Viscous couplings provide locking action while tolerating enough slippage to allow cornering with very little driveline windup. The coupling interrupts the driveline to one end of the vehicle. It contains a series of clutch discs bathed in a silicone-based fluid. Half (every other) of the discs are connected to the coupling’s input; the other half are splined to its output. If both sets of discs are moving at or near the same speed, nothing remarkable happens. But when a wheel starts to spin (or, in some cases, the vehicle takes a very sharp comer), the relative motion of the discs quickly heats the fluid, which thickens, sticking the discs to each other, nearly locking the coupling’s input and output. When conditions change, the fluid cools quickly, relaxing its grip.
Hydraulic clutch packs resemble viscous couplings, with clutch discs splined alternatively to the input and output sides. However, instead of using friction, heat and temperature-sensitive goo, pressurized hydraulic fluid pushes the discs together. Pressure varies based on signals from a microprocessor acting upon readings from wheel speed sensors.
Which is it?
It’s important to know which system a vehicle uses to troubleshoot it correctly, but how do you tell which it has? Sometimes it’s obvious: a floor-mounted lever and locking hubs mean `traditional’ 4WD. If there are no switches or levers but there are front and rear drivelines, it has AWD. (Note: Some AWD systems do have controls for options like locking center differentials.) However, there are variations on both AWD and part-time shift-on-the-fly systems. The next step is consulting the owner’s manual and comparing components with systems described in the manual. Manufacturers we consulted say the VIN is not reliable for identifying drive systems, but matching the manual’s description of controls and characteristics to what you see is helpful.
Depending on the system in use, a customer complaint may mean a complicated problem or something simple. For example, a sport-ute may lurch around comers on dry pavement for several possible masons:
Nothing is wrong, but the part-time transfer case hasn’t been shifted out of four-wheel-drive;
The driver has attempted to disengage 4WD but the system won’t shift out;
A progressive-lockup clutch in AWD is locking inappropriately. Hydraulic or control system failure could be the cause.
Something as simple as mismatched tires can cause problems in tough, reliable 4X4 systems. Not only size matters: All four tires should be the same make and tread design. Variations in inflation pressure can cause a change in effective circumference–making the tires behave as though they’re different sizes, loading up the driveline and causing windup even while traveling in a straight line. Rotating tires helps prevent uneven wear which can cause noise and erratic driving characteristics. The practice may also prevent actual changes in tire diameter.
Tire mismatches (or turning on dry pavement) can cause 4WD to remain engaged when the driver tries to shift it out. This may happen when the front-drive locking collar is under stress and can’t be pushed away by the spring meant to disengage it. The resulting, continuous lurching could cause damage. Driving straight forward and back on a reduced-traction surface may let the collar release. If not, jack up a front wheel. If it spins as it leaves the ground followed by the `thunk’ of a collar slipping out of engagement, you’ve just released a wound-up driveline. Check the tires and/or instruct the driver against running in 4WD on the road. If the system is electrically shifted and doesn’t release when jacked up, check for current at the engage/disengage motor.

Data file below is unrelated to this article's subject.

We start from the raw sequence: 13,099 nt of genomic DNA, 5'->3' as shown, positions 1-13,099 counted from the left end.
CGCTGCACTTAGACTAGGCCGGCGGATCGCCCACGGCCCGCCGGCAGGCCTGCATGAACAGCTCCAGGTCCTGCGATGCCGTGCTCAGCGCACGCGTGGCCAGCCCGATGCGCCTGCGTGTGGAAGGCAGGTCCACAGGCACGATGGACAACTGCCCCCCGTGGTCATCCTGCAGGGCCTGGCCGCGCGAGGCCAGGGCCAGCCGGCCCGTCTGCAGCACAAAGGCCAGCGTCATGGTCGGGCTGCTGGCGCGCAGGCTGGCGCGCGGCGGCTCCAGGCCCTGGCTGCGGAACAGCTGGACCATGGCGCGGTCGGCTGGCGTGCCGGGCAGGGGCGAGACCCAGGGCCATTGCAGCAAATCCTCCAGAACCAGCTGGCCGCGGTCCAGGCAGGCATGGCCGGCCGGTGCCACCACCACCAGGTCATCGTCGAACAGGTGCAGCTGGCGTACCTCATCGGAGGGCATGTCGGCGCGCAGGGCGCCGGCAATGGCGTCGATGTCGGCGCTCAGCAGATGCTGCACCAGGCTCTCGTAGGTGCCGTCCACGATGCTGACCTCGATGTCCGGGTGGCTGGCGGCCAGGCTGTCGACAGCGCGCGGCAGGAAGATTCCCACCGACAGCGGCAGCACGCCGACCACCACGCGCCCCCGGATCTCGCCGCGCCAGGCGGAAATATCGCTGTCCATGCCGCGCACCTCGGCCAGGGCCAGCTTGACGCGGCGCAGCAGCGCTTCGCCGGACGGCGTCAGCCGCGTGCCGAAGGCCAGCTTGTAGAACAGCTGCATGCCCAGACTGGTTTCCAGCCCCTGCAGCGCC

Different uses, different maintenance
Talk with your customers about their 4WD/AWD vehicles and how they use them. Most won’t subject their vehicles to off-road driving or hard work. Be sure they’re aware they have extra components (a transfer case and an extra driveline with another differential and possibly extra Cardan or CV joints) which need servicing. And be doubly cautious about fluids when doing routine preventive maintenance. For example, many All-Trac Toyotas with automatic transmissions use ATF in a hydraulic clutch pack. There’s potential for confusion because the pack is located inside the transfer case where the remaining parts are lubed with gear oil!
Customers who bought part-time 4WD just for use on snowy roads need to know the `ten-mile-a-month’ rule: If the front driveline sits idle for too long, gears may rust and seals may stick to shafts. They need to find some low-traction surfaces and exercise their systems.
Any part-time 4WD driver needs to know that engaging the system after it’s already needed is bad news. For example, if the rear wheels are spinning, kicking in the front driveline (which is just turning at the truck’s forward speed) can cause violent engagement, and expensive damage. They should engage 4WD when conditions are slippery, but before wheels start slipping.
Off-road customers (and your own truck) may see tough duty. Manufacturers may specify synthetic gear lube for towing, plowing or desert rock climbing, while allowing mineral oil for less severe driving. The judgment call should be made based on your experience and knowledge of the customer’s habits.
Off-road trucks may be subjected to dust, which can clog filters. On the other hand, crossing rivers means that under-vehicle fluids will need changing to remove water, and unsealed U-joints will need greasing. (Be careful if pressure-washing to remove mud. Excessive pressure can blast water and detergent right past axle seals and even damage hoses and wires). Rough, off-road brush can tug at wires and hoses under the vehicle, requiring frequent inspection. Because there are all kinds of 4WD and all kinds of drivers, you need to be ready to do all kinds of 4WD maintenance!